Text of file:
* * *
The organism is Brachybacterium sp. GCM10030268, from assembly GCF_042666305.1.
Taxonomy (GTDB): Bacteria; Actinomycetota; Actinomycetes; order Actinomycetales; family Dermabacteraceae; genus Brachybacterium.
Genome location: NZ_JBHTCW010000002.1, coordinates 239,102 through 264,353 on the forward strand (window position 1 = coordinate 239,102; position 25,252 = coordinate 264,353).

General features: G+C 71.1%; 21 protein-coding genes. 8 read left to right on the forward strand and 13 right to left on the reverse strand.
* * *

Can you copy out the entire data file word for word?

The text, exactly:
The organism is Brachybacterium sp. GCM10030268, from assembly GCF_042666305.1.
Taxonomy (GTDB): Bacteria; Actinomycetota; Actinomycetes; order Actinomycetales; family Dermabacteraceae; genus Brachybacterium.
Genome location: NZ_JBHTCW010000002.1, coordinates 239,102 through 264,353 on the forward strand (window position 1 = coordinate 239,102; position 25,252 = coordinate 264,353).

General features: G+C 71.1%; 21 protein-coding genes. 8 read left to right on the forward strand and 13 right to left on the reverse strand.